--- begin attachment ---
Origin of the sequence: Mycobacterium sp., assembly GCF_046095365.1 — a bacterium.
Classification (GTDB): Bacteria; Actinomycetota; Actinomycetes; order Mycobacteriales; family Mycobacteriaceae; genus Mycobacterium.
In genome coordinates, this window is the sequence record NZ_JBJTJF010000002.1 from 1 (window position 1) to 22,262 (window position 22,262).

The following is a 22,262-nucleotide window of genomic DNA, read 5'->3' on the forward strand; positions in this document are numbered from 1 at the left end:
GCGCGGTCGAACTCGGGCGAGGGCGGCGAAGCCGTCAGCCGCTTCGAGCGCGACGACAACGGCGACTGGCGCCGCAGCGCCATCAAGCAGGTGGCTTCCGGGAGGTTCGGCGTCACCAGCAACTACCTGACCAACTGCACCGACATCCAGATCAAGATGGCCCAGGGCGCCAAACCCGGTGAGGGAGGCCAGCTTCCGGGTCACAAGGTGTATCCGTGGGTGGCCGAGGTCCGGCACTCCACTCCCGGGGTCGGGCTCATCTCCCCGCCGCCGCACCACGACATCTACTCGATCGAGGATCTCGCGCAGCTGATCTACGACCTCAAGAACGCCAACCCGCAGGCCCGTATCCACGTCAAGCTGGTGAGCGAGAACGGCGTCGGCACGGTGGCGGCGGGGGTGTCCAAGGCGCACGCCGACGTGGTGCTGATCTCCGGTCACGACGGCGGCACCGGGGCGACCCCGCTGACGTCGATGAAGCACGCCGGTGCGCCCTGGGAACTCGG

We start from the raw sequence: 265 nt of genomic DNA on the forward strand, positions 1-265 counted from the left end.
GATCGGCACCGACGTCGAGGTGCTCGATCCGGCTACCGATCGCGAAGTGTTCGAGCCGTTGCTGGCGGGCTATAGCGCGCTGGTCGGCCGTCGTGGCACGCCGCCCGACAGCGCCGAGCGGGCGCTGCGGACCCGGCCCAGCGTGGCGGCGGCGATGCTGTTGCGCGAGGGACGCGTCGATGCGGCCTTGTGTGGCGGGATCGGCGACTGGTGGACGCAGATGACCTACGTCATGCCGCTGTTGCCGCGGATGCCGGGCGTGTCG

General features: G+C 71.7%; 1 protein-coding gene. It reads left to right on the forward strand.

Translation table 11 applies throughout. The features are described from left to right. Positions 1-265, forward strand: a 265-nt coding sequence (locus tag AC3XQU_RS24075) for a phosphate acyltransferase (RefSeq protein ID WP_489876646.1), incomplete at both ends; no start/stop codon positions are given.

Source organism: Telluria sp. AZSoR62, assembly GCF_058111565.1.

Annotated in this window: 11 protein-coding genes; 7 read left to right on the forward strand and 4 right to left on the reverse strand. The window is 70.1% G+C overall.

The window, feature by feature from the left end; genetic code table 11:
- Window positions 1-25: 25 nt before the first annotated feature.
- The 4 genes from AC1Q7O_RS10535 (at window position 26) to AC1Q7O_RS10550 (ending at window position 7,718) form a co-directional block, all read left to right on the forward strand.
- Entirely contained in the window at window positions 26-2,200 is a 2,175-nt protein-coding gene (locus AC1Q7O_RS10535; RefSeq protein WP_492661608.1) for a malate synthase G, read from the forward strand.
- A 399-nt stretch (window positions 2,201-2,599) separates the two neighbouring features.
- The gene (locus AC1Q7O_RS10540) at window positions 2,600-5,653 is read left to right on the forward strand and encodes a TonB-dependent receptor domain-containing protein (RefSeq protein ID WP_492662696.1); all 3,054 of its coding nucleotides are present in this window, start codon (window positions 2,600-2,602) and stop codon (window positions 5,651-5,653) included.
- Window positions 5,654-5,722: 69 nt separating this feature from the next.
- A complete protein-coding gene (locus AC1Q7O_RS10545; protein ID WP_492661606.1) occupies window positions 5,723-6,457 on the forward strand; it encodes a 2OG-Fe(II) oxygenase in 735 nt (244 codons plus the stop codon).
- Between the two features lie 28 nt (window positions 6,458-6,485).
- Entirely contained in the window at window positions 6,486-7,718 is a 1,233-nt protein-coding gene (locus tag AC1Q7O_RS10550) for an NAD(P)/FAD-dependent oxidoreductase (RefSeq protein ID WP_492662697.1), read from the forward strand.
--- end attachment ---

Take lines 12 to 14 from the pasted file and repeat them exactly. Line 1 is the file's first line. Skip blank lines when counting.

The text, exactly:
The window, feature by feature from the left end; genetic code table 11:
- Window positions 1-25: 25 nt before the first annotated feature.
- The 4 genes from AC1Q7O_RS10535 (at window position 26) to AC1Q7O_RS10550 (ending at window position 7,718) form a co-directional block, all read left to right on the forward strand.